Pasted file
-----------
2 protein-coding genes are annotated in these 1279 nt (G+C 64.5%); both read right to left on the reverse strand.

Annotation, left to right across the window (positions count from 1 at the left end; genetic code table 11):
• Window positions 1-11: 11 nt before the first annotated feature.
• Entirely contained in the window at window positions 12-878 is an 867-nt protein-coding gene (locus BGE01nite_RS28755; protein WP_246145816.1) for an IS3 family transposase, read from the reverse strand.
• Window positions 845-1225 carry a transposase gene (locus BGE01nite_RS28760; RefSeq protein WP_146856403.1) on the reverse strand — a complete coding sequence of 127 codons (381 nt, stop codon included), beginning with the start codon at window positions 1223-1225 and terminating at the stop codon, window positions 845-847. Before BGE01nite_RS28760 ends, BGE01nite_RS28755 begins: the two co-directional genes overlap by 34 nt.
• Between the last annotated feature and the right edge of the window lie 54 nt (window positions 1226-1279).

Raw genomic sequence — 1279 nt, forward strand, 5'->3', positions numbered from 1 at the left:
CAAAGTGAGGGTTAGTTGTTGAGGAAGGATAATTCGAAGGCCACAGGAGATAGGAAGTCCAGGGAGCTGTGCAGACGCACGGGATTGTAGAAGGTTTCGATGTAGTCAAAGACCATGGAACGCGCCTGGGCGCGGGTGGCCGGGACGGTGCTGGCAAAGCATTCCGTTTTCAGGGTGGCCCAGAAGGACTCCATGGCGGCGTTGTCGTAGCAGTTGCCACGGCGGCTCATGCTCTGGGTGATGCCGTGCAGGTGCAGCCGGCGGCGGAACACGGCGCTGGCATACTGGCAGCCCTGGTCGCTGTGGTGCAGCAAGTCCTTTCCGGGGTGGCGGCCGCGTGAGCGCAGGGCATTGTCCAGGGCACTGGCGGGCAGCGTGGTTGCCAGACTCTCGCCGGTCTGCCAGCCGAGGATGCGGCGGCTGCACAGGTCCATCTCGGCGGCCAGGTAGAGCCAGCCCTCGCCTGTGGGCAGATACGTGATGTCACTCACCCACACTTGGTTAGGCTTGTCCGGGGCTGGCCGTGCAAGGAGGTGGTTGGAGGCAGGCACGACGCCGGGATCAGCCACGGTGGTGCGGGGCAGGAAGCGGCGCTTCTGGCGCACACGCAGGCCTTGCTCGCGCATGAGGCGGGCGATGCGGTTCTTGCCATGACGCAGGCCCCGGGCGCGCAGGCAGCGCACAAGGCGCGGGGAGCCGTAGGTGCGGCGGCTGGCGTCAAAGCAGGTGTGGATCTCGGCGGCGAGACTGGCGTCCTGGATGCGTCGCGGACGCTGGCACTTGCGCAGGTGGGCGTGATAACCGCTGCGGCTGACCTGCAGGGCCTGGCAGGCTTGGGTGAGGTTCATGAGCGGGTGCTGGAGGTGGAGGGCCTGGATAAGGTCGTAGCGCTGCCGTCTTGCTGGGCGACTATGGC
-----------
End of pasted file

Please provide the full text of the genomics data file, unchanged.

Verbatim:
2 protein-coding genes are annotated in these 1279 nt (G+C 64.5%); both read right to left on the reverse strand.

Annotation, left to right across the window (positions count from 1 at the left end; genetic code table 11):
• Window positions 1-11: 11 nt before the first annotated feature.
• Entirely contained in the window at window positions 12-878 is an 867-nt protein-coding gene (locus BGE01nite_RS28755; protein WP_246145816.1) for an IS3 family transposase, read from the reverse strand.
• Window positions 845-1225 carry a transposase gene (locus BGE01nite_RS28760; RefSeq protein WP_146856403.1) on the reverse strand — a complete coding sequence of 127 codons (381 nt, stop codon included), beginning with the start codon at window positions 1223-1225 and terminating at the stop codon, window positions 845-847. Before BGE01nite_RS28760 ends, BGE01nite_RS28755 begins: the two co-directional genes overlap by 34 nt.
• Between the last annotated feature and the right edge of the window lie 54 nt (window positions 1226-1279).

Raw genomic sequence — 1279 nt, forward strand, 5'->3', positions numbered from 1 at the left:
CAAAGTGAGGGTTAGTTGTTGAGGAAGGATAATTCGAAGGCCACAGGAGATAGGAAGTCCAGGGAGCTGTGCAGACGCACGGGATTGTAGAAGGTTTCGATGTAGTCAAAGACCATGGAACGCGCCTGGGCGCGGGTGGCCGGGACGGTGCTGGCAAAGCATTCCGTTTTCAGGGTGGCCCAGAAGGACTCCATGGCGGCGTTGTCGTAGCAGTTGCCACGGCGGCTCATGCTCTGGGTGATGCCGTGCAGGTGCAGCCGGCGGCGGAACACGGCGCTGGCATACTGGCAGCCCTGGTCGCTGTGGTGCAGCAAGTCCTTTCCGGGGTGGCGGCCGCGTGAGCGCAGGGCATTGTCCAGGGCACTGGCGGGCAGCGTGGTTGCCAGACTCTCGCCGGTCTGCCAGCCGAGGATGCGGCGGCTGCACAGGTCCATCTCGGCGGCCAGGTAGAGCCAGCCCTCGCCTGTGGGCAGATACGTGATGTCACTCACCCACACTTGGTTAGGCTTGTCCGGGGCTGGCCGTGCAAGGAGGTGGTTGGAGGCAGGCACGACGCCGGGATCAGCCACGGTGGTGCGGGGCAGGAAGCGGCGCTTCTGGCGCACACGCAGGCCTTGCTCGCGCATGAGGCGGGCGATGCGGTTCTTGCCATGACGCAGGCCCCGGGCGCGCAGGCAGCGCACAAGGCGCGGGGAGCCGTAGGTGCGGCGGCTGGCGTCAAAGCAGGTGTGGATCTCGGCGGCGAGACTGGCGTCCTGGATGCGTCGCGGACGCTGGCACTTGCGCAGGTGGGCGTGATAACCGCTGCGGCTGACCTGCAGGGCCTGGCAGGCTTGGGTGAGGTTCATGAGCGGGTGCTGGAGGTGGAGGGCCTGGATAAGGTCGTAGCGCTGCCGTCTTGCTGGGCGACTATGGC